Dr. James Russell joins me for the third episode in my series on the Hypnerotomachia Poliphili. Dr. Russell is a book historian in Phoenix, Arizona. He completed his doctorate at the Institute of Medieval and Early Modern Studies at Durham University in the UK. James is interested in how material texts shape spiritual experiences. Focusing on early modern esoteric and contemplative literature, he studies the traces readers have left behind in books and manuscripts in order to reconstruct the reading experiences of the past.
Marginalia in the Buffalo copy of the Hypnerotomachia Poliphili, what Dr. Russell describes as a “DVD menu”.
In his dissertation, Dr. Russell wrote, “Instead of merely being viewed as an art object, the HP was a text in which readers engaged extensively with both word and image.”1
We discuss the HP as a used text as evidenced by its marginalia, like a “humanist activity book” filled with pen-and-paper intellectual games, whether or not the author intended it to be.
James also leads us through an exploration of several of the commentators of early editions of the HP, including two alchemists, a botanist, and Pope Alexander VII. This conversation opens up so many new avenues that make this remarkable book worth exploring and enjoying.
When James first approached me, he mentioned The Book that Nobody Read by Owen Gingerich. Gingerich attempts to trace the influence of Copernicus’s De Revolutionibus using marginalia. I was also a fan of Gingerich’s book, so I knew right away we would have plenty to talk about. Please enjoy this episode and don’t be afraid to write in your books!
Citations and Resources
Here is a list of sources that Dr. Russell used in preparing his notes for the interview.
- Le Tableau des riches Inventions…dans le songe de Poliphile (Paris: Guillemot, 1600).
This is the openly alchemical 1600 edition of the HP
- D’Espagnet, Jean, Enchiridion Physicae Restitutae (Paris: Widow N. de Sercy, 1642, 3rd edn).
- Nazari, Giovan Battista, Della tramutatione metallica sogni tre (Brescia: Pietro Maria Marchetti, 1599). English translation: Three Dreams on the Transmutation of Metals, trans. Doug Skinner (Glasgow: Magnum Opus Hermeticum Sourceworks, 2002).
A very HP-like alchemical allegory
- Quintilian, Institutio oratoria, ed. and trans. H.E.Butler (London: Heinemann, 1963).
- Barney, Stephen A., Annotation and Its Texts (Oxford-New York: Oxford University Press, 1991).
- Jackson, Heather J., Marginalia: Readers Writing in Books (Yale University Press: New Haven and London, 2005)
- Jardine, Lisa and Anthony Grafton, ‘“Studied for Action”: How Gabriel Harvey Read His Livy’, Past & Present 129 (1990), pp. 30-78.
- Sherman, William H., Used Books: Marking Readers in Renaissance England (Philadelphia: University of Pennsylvania Press, 2007).
Other Secondary Sources
- Doody, Aude, Pliny’s Encyclopedia: The Reception of the Naturalis historia (Cambridge: Cambridge University Press, 2010).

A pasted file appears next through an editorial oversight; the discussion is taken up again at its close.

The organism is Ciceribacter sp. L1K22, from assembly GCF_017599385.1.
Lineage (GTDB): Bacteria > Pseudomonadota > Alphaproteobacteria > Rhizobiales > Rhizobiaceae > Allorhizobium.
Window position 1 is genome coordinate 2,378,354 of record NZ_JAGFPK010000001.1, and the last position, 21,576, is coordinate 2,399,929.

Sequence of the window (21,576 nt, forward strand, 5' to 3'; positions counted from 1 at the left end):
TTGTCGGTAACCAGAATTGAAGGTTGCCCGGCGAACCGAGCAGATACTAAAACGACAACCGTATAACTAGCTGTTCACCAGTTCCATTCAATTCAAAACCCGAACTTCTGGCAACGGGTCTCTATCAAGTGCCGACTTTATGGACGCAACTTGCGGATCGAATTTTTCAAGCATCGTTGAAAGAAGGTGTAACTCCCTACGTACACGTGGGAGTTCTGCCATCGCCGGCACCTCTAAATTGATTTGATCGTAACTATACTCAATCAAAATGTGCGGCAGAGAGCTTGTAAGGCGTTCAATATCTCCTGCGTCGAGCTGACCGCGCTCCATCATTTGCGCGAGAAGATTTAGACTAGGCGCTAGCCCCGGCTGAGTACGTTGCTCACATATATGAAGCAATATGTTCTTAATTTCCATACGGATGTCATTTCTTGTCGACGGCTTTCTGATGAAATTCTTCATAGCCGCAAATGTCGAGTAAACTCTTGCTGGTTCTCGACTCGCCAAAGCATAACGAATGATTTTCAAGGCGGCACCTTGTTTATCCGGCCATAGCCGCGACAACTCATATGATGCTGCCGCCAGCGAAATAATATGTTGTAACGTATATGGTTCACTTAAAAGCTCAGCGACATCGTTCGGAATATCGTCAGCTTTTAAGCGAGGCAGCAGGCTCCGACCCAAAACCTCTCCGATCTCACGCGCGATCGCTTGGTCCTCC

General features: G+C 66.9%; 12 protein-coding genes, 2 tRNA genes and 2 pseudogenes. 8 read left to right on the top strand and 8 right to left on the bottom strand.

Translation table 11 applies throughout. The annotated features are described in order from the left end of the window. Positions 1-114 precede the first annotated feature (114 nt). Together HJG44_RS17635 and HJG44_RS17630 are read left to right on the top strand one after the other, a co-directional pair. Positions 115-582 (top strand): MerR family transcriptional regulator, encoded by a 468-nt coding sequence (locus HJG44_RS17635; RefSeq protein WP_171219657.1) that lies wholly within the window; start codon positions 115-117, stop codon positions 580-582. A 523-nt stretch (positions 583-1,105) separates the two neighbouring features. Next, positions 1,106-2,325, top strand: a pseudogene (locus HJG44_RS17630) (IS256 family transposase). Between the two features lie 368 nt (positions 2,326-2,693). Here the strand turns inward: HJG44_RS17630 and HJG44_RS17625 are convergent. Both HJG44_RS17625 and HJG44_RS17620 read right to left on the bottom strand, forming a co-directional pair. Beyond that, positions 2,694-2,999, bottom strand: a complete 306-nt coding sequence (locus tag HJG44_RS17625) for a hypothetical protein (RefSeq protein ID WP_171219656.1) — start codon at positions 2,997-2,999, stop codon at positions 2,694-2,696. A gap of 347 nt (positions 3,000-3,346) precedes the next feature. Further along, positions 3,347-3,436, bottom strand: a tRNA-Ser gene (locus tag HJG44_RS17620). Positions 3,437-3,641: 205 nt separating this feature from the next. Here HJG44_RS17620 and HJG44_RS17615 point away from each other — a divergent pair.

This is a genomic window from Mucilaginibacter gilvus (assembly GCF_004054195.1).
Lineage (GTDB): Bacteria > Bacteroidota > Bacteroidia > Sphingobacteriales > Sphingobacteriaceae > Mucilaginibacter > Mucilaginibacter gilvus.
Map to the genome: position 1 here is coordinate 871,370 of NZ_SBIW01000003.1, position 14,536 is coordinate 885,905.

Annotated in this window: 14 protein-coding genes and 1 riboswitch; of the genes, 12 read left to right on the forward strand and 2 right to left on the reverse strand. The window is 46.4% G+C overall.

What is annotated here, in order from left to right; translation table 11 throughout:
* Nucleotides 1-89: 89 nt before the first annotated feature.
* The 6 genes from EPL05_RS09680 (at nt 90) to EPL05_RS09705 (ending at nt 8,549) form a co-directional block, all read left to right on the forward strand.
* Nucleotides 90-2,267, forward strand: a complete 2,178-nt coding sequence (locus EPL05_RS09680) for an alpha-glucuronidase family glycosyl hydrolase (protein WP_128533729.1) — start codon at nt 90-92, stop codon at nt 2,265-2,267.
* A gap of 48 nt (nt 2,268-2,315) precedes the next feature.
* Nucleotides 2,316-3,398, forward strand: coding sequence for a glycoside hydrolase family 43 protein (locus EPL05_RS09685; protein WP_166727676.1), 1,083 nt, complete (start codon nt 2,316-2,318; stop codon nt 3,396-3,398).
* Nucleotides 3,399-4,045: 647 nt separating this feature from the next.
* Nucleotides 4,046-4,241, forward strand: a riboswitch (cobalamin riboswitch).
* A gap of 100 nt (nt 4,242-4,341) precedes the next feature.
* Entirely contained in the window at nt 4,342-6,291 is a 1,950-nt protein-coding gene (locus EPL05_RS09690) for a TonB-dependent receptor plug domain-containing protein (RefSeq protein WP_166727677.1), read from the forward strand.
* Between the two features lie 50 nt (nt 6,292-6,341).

- Eco, Umberto, The Mysterious Flame of Queen Loana, trans. Geoffrey Brock (London: Vintage Books, 2005).
- Fierz-David, Linda, The Dream of Poliphilo: The Soul in Love (Dallas, TX: Spring Publications, 1987).
A Jungian reading of Poliphilus and Polia as Animus/Anima
- Freud, Sigmund, The Interpretation of Dreams (Oxford: Oxford University Press, 1999)
- Heckscher, William S., ‘Bernini’s Elephant and Obelisk’, Art Bulletin 29 (1947), pp. 155-82
- Jung, Carl, Psychology and Alchemy (London: Routledge & Kegan Paul, 1953)
- Kenny, N., The Palace of Secrets: Béroalde de Verville and Renaissance Conceptions of Knowledge (Oxford: Clarendon Press, 1991).
On the author of the 1600 alchemical edition of the HP
- Painter, George D. The Hypnerotomachia Poliphilo of 1499: An introduction on the Dream, the Dreamer, the Artist, and the Printer (London: Eugrammia Press, 1963).
An introduction to the HP which highlights the pagan nature of the text
- Poe, Edgar Allan, ‘Marginalia’ in James A. Harrison, ed., The Complete Works of Edgar Allan Poe Vol. XVI, (New York: AMS, 1965) pp. 1-178.
- Priki, Efthymia, ‘Elucidating and Enigmatizing: the Reception of the Hypnerotomachia Poliphili in the Early Modern Period and in the Twentieth and Twenty-First Centuries’, eSharp 14 (2009), pp. 62-90 http://www.gla.ac.uk/esharp Accessed 21/08/2011.
- Rhizopoulou, On the botanical content of Hypnerotomachia Poliphili https://doi.org/10.1080/23818107.2016.1166070
On Aldus Manutius and the Hypnerotomachia Poliphili
- Barolini, Helen, Aldus and his Dream Book (New York: Italica Press, 1992).
- Casella, Maria Teresa, and Giovanni Pozzi, Francesco Colonna. Biografia e opere. Vol. I Biografia (M.T. Casella), Vol. II Opere (G. Pozzi) (Padua: Antenore, 1959).
- Cruz, Esteban Alejandro, Re-Discovering Antiquity through the Dreams of Poliphilus (Oxford: Trafford, 2006).
- Fogliati, Silvia and David Dutto, Il Giardino di Polifilo: ricostruzione virtuale dalla Hypnerotomachia Poliphili di Francesco Colonna stampata a Venezia nel 1499 da Aldo Manuzio (Milan: Franco Maria Ricci, 2002).
This is the 3D reconstruction of the HP
Russell, James Charles (2014) `Many Other Things Worthy of Knowledge and Memory’: The Hypnerotomachia Poliphili and its Annotators, 1499-1700, Durham theses, Durham University. Available at Durham E-Theses Online: http://etheses.dur.ac.uk/10757/ ↩